The cartographic information here is a mix of real astronomy and Geoffrey Mandel’s ST Star Charts. For more on the Sco-Cen Cluster, see p. 56 notes and http://science.nasa.gov/headlines/y2003/06jan_bubble.htm.
The idea that the actual speed associated with a given warp factor varies based on cosmic conditions was initially proposed in the 1980 Star Trek Maps in order to explain the contradiction between the warp formula in The Making of ST and the speed-and-distance information provided onscreen in “That Which Survives.” The idea is also mentioned in the TNG Technical Manual (p. 55), and is necessary to explain the large discrepancies between the published warp tables and the actual travel times seen onscreen, which almost invariably require much higher velocities than the “official” tables suggest. (Fans often complain about the four-day trip to Qo’noS in ENT: “Broken Bow,” but it is no more problematical than the TOS Enterprise’s repeated trips to the edge of the galaxy – the nearest face of the galactic disk being at least 1000 light-years away, which would be a year’s trip at warp 10 by the Making of ST’s warp formula – or the Defiant travelling from DS9 to Earth in a few days in DS9: “Paradise Lost.”)
The upheavals in the Klingon Empire are a reasonable conjecture, given the abrupt disappearance of TOS’s humanlike Klingons in favor of the “bumpy” Klingons seen ever since. There are many fan theories to explain this change, but no official explanation had been offered as of the writing of ExM; thus the novels have had to remain vague on the issue. The taboo against discussing ethnic matters with outsiders is my interpretation of Worf’s evasion of the issue in DS9: “Trials and Tribble-ations.” The execution of the anthropologists was meant to be my interpretation of Picard’s reference to a “disastrous first contact with the Klingon Empire” in TNG: “First Contact” (the episode, not the film). Picard’s statement is difficult to reconcile with what we’ve seen in ENT, so I chose to interpret it as a reference to the first organized Federation effort to get to know the Klingons. But what Picard specifically said is that the contact “led to decades of war.” I’m not sure my anthropologist bit really ties in with that, but it can still stand as a separate incident.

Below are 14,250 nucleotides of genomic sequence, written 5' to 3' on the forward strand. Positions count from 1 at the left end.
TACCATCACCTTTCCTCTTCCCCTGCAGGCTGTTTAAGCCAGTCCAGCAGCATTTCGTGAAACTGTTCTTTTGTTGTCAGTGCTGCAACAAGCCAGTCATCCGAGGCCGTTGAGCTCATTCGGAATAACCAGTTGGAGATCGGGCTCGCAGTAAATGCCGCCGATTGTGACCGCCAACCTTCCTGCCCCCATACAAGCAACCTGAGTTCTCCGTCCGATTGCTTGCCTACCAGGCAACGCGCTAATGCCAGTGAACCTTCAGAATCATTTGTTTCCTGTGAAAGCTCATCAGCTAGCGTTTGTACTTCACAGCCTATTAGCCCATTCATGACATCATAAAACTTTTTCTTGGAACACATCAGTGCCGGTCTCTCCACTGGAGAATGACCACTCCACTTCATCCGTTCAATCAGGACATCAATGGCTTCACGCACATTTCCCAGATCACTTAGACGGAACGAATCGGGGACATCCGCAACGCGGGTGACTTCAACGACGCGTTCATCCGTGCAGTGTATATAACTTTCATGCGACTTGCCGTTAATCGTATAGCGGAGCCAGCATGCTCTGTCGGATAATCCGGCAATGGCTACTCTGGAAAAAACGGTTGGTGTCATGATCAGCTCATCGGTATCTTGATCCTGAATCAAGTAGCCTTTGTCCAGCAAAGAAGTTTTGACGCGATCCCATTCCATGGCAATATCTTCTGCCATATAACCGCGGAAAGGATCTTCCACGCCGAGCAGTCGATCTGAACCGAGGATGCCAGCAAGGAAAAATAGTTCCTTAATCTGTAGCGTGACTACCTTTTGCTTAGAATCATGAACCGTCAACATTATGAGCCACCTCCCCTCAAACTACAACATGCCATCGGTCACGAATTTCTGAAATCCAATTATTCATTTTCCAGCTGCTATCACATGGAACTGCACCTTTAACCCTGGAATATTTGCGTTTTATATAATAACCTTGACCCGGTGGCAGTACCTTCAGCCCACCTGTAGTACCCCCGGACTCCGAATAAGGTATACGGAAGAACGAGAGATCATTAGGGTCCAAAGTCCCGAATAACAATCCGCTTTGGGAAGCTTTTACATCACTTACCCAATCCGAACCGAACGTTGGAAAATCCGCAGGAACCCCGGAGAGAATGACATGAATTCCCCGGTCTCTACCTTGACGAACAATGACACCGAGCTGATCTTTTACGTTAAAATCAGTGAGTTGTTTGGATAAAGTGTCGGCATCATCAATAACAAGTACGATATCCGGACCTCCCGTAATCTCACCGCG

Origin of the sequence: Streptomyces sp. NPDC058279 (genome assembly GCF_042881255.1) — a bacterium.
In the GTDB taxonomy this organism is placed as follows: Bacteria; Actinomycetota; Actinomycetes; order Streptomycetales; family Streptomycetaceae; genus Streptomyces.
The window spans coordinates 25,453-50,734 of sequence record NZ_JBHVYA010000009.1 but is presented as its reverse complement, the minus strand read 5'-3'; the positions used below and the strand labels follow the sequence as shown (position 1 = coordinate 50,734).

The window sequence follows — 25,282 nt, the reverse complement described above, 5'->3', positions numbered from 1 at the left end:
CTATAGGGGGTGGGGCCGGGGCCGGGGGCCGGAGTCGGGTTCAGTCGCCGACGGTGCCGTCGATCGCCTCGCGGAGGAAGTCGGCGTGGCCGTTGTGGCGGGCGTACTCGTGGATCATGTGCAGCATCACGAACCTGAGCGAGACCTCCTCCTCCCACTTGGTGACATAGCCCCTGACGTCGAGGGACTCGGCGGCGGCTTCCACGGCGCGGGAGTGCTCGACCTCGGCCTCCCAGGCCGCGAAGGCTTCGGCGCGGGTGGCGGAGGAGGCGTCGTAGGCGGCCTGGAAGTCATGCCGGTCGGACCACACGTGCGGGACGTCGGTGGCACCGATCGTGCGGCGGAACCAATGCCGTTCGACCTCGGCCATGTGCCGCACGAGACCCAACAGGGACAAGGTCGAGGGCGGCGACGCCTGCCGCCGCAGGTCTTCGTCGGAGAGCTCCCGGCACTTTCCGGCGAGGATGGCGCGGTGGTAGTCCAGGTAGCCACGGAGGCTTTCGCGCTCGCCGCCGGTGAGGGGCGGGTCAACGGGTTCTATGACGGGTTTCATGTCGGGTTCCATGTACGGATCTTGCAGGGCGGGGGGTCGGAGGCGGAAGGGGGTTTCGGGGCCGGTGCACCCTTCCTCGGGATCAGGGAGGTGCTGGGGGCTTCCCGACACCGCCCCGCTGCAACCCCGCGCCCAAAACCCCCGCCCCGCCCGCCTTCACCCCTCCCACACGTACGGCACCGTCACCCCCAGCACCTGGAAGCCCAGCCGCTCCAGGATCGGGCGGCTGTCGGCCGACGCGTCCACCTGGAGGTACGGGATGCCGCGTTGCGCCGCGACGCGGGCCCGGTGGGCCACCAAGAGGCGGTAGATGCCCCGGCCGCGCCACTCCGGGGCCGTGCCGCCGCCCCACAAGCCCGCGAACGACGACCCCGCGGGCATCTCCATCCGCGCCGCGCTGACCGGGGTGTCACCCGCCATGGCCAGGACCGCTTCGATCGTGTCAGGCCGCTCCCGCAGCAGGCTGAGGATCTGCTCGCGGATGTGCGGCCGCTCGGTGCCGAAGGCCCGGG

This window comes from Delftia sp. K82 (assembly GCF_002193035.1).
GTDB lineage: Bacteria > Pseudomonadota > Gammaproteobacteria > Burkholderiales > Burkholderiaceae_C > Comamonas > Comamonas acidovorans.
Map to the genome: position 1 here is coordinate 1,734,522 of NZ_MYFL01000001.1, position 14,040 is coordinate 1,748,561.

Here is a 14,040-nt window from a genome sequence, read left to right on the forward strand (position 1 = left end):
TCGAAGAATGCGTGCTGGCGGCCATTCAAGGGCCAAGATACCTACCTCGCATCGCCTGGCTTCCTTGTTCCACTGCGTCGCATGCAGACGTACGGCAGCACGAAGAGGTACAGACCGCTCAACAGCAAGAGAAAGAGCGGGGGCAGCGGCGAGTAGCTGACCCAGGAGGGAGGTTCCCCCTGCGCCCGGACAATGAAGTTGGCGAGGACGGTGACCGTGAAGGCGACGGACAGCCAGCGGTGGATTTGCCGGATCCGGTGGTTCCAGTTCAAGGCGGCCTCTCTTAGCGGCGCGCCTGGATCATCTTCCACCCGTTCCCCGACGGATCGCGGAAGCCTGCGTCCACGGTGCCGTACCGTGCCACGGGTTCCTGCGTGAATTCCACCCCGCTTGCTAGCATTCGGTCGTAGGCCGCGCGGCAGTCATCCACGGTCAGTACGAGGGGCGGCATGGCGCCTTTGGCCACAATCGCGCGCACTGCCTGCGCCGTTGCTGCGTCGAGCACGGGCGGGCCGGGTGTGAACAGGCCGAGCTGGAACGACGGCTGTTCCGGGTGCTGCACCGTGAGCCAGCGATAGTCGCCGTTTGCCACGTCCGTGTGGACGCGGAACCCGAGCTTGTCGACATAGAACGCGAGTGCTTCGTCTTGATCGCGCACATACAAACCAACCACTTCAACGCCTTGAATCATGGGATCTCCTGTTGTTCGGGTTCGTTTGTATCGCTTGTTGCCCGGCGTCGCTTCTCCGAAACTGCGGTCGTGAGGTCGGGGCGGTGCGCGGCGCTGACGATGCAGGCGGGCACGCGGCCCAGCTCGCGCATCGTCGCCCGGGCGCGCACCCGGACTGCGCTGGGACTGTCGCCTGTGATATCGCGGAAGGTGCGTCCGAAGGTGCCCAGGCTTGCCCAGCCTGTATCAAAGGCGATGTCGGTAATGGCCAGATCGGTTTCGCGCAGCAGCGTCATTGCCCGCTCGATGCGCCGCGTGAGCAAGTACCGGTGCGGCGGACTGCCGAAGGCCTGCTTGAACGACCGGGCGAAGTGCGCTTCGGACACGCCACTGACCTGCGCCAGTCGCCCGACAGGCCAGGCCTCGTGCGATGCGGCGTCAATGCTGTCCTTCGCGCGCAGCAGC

the different types of Klingon: The diversity of Klingon types goes beyond just the “smooth and bumpy” dichotomy. The Klingons seen in TMP were distinctly different from any other Klingons, with just a single row of vertebrae bisecting the cranium rather than a full bony plate. The Klingons seen in ST IV, V, & VI (makeup by Richard Snell) seem to have a different ridge structure from the Michael Westmore Klingons of the 24th-century shows and ENT. Also, the ST VI Klingons had pink blood while Westmore Klingons bleed red. For that matter, even the “smoothies” of TOS came in two different types: the swarthier kind with bifurcated eyebrows seen in “Errand of Mercy,” “A Private Little War,” “Elaan of Troyius,” “Day of the Dove,” and “The Savage Curtain,” and the more ordinary humanlike kind seen “Friday’s Child” and “The Trouble with Tribbles.”
DiFalco’s crush on Kirk is an in-joke based on the fact that the actress who played her, Marcy Lafferty, was married to William Shatner at the time of TMP.
My course calculations were assisted by the Sky3D celestial mapping program, allowing one to view the known stars from any position in space and to “fly” among them. I assumed for the purposes of my calculations that Daran is the F7 star HD 99310, located some 350 light years from Earth, near Pi Centauri.